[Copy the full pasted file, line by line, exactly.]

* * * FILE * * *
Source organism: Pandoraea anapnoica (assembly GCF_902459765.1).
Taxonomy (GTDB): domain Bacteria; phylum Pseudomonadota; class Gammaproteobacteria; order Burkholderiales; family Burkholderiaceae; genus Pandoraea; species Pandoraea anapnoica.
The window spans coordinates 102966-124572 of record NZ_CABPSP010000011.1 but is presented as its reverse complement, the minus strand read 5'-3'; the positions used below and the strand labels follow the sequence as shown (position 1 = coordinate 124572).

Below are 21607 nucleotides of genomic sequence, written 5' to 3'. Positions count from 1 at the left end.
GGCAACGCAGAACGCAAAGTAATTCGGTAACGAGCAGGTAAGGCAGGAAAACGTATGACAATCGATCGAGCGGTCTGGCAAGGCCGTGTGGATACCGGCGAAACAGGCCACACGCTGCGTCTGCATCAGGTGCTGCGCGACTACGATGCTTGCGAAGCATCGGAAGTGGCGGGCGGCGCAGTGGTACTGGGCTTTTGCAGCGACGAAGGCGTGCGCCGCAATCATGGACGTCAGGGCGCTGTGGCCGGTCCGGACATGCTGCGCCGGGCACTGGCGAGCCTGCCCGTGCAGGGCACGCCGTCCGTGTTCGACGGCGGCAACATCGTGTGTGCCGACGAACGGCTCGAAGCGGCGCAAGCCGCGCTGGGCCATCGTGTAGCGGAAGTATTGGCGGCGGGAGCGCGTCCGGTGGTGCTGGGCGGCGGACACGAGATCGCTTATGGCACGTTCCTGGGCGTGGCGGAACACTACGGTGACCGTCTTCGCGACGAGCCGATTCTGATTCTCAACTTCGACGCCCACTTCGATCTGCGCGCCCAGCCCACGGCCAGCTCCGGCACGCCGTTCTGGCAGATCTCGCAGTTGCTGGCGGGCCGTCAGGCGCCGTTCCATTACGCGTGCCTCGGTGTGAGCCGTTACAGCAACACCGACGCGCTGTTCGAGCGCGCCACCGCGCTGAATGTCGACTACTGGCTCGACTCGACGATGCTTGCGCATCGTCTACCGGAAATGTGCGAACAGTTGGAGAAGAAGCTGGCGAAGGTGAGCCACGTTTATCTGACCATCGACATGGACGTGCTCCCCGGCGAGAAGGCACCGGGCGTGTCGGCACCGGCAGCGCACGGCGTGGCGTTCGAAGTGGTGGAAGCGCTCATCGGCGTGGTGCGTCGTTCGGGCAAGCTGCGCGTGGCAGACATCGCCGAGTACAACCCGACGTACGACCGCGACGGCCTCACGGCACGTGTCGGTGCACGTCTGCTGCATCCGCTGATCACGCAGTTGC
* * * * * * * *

Source organism: Pandoraea anapnoica (assembly GCF_902459765.1).
Taxonomy (GTDB): domain Bacteria; phylum Pseudomonadota; class Gammaproteobacteria; order Burkholderiales; family Burkholderiaceae; genus Pandoraea; species Pandoraea anapnoica.
The window spans coordinates 102966-124572 of record NZ_CABPSP010000011.1 but is presented as its reverse complement, the minus strand read 5'-3'; the positions used below and the strand labels follow the sequence as shown (position 1 = coordinate 124572).

Below are 21607 nucleotides of genomic sequence, written 5' to 3'. Positions count from 1 at the left end.
GGCAACGCAGAACGCAAAGTAATTCGGTAACGAGCAGGTAAGGCAGGAAAACGTATGACAATCGATCGAGCGGTCTGGCAAGGCCGTGTGGATACCGGCGAAACAGGCCACACGCTGCGTCTGCATCAGGTGCTGCGCGACTACGATGCTTGCGAAGCATCGGAAGTGGCGGGCGGCGCAGTGGTACTGGGCTTTTGCAGCGACGAAGGCGTGCGCCGCAATCATGGACGTCAGGGCGCTGTGGCCGGTCCGGACATGCTGCGCCGGGCACTGGCGAGCCTGCCCGTGCAGGGCACGCCGTCCGTGTTCGACGGCGGCAACATCGTGTGTGCCGACGAACGGCTCGAAGCGGCGCAAGCCGCGCTGGGCCATCGTGTAGCGGAAGTATTGGCGGCGGGAGCGCGTCCGGTGGTGCTGGGCGGCGGACACGAGATCGCTTATGGCACGTTCCTGGGCGTGGCGGAACACTACGGTGACCGTCTTCGCGACGAGCCGATTCTGATTCTCAACTTCGACGCCCACTTCGATCTGCGCGCCCAGCCCACGGCCAGCTCCGGCACGCCGTTCTGGCAGATCTCGCAGTTGCTGGCGGGCCGTCAGGCGCCGTTCCATTACGCGTGCCTCGGTGTGAGCCGTTACAGCAACACCGACGCGCTGTTCGAGCGCGCCACCGCGCTGAATGTCGACTACTGGCTCGACTCGACGATGCTTGCGCATCGTCTACCGGAAATGTGCGAACAGTTGGAGAAGAAGCTGGCGAAGGTGAGCCACGTTTATCTGACCATCGACATGGACGTGCTCCCCGGCGAGAAGGCACCGGGCGTGTCGGCACCGGCAGCGCACGGCGTGGCGTTCGAAGTGGTGGAAGCGCTCATCGGCGTGGTGCGTCGTTCGGGCAAGCTGCGCGTGGCAGACATCGCCGAGTACAACCCGACGTACGACCGCGACGGCCTCACGGCACGTGTCGGTGCACGTCTGCTGCATCCGCTGATCACGCAGTTGC